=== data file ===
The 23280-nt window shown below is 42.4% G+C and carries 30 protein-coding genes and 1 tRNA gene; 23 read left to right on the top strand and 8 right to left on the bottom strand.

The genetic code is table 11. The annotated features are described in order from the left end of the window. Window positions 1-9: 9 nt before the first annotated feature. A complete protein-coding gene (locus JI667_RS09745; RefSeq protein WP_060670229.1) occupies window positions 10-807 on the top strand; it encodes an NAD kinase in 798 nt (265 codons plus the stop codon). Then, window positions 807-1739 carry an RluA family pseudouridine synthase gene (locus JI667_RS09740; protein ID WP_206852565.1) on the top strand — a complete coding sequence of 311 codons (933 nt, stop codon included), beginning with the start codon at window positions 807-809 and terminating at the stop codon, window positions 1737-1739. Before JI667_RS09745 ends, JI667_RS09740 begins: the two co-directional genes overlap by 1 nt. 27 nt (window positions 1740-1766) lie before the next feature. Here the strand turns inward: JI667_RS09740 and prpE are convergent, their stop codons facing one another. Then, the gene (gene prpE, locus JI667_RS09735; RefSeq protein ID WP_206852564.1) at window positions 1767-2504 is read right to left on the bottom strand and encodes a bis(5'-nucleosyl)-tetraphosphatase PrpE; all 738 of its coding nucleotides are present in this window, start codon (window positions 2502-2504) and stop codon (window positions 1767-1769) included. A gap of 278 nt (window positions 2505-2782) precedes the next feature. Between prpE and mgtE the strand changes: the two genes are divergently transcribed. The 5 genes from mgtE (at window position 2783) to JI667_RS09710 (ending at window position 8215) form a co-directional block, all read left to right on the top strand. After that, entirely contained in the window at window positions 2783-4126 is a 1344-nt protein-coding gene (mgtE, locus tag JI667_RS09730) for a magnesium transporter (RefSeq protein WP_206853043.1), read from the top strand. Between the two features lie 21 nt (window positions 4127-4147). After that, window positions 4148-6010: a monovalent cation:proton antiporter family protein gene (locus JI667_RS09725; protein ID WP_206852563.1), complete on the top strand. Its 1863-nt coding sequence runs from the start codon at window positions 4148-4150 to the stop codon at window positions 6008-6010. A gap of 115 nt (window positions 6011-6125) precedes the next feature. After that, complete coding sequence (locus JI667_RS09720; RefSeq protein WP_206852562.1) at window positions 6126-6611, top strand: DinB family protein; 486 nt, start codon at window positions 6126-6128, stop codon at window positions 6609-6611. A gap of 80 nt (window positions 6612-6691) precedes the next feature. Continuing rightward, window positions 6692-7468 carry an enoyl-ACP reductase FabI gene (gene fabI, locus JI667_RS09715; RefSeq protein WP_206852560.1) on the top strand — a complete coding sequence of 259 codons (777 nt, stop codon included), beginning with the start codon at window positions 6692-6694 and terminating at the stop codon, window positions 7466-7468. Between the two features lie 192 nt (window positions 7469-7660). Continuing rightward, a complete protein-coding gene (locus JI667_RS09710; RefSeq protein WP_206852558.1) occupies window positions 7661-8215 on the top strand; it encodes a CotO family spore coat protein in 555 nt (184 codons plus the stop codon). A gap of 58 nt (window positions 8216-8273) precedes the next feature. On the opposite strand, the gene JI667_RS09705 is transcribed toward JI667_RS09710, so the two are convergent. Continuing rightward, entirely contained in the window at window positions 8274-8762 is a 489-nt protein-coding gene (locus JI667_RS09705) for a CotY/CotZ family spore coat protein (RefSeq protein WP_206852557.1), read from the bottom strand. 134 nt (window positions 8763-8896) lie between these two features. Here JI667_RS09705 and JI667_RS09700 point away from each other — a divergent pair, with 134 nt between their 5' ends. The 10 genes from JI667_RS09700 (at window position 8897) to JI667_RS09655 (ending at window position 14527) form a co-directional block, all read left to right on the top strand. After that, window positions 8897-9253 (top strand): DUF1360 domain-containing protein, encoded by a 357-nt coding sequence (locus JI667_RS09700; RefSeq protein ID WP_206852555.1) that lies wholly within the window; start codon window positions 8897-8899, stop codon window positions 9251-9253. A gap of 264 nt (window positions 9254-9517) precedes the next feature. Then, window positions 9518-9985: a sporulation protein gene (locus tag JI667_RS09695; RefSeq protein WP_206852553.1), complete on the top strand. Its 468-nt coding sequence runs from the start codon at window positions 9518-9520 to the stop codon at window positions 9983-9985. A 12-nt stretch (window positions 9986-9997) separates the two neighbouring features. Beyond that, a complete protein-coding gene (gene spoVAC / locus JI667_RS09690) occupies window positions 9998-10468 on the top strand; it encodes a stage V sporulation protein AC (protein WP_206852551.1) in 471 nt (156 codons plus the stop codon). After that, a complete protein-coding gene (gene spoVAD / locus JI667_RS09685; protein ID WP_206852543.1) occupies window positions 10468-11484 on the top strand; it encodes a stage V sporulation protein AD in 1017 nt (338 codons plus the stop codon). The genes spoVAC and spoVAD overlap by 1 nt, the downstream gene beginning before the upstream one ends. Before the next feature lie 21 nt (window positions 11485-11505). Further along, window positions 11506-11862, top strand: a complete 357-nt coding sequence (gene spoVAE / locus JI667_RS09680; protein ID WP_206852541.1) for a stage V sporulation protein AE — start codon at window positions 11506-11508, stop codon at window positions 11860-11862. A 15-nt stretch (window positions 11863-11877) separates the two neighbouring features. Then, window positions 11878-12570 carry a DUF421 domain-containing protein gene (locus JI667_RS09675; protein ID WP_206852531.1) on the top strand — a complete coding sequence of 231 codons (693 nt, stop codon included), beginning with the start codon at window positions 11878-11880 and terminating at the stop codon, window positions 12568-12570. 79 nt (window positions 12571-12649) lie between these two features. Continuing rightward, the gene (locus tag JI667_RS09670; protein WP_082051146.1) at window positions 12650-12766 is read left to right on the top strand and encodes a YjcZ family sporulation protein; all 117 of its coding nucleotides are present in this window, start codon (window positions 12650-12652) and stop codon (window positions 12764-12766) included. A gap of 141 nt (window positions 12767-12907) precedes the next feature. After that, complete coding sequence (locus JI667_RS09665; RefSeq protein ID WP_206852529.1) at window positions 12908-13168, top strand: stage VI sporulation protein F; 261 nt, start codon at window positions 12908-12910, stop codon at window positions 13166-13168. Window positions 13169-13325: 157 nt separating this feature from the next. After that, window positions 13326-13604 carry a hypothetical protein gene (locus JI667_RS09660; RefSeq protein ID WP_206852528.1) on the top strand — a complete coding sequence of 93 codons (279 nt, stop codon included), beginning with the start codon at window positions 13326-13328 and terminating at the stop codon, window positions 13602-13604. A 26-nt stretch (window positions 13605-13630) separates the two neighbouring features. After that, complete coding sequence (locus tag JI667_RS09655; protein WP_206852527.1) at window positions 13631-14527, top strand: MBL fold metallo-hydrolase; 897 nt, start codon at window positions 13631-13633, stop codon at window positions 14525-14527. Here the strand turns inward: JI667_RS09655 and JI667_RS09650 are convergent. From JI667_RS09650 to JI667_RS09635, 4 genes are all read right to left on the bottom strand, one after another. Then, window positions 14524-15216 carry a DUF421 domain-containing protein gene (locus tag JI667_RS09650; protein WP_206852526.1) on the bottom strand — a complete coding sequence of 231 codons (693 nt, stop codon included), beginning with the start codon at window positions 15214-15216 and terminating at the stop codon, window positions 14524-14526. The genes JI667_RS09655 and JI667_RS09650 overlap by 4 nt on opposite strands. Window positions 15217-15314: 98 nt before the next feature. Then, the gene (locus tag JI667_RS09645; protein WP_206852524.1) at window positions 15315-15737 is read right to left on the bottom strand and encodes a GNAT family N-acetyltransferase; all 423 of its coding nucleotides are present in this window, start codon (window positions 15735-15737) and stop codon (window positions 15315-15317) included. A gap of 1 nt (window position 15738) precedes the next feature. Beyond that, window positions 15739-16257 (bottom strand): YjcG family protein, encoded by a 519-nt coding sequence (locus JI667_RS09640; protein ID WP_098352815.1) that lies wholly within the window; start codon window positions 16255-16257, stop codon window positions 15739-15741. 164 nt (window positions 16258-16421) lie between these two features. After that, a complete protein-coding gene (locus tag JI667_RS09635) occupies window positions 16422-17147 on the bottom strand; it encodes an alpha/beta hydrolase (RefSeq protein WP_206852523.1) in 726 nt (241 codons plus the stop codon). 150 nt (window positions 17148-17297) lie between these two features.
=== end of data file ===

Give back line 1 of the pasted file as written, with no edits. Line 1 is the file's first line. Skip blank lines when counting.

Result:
The 23280-nt window shown below is 42.4% G+C and carries 30 protein-coding genes and 1 tRNA gene; 23 read left to right on the top strand and 8 right to left on the bottom strand.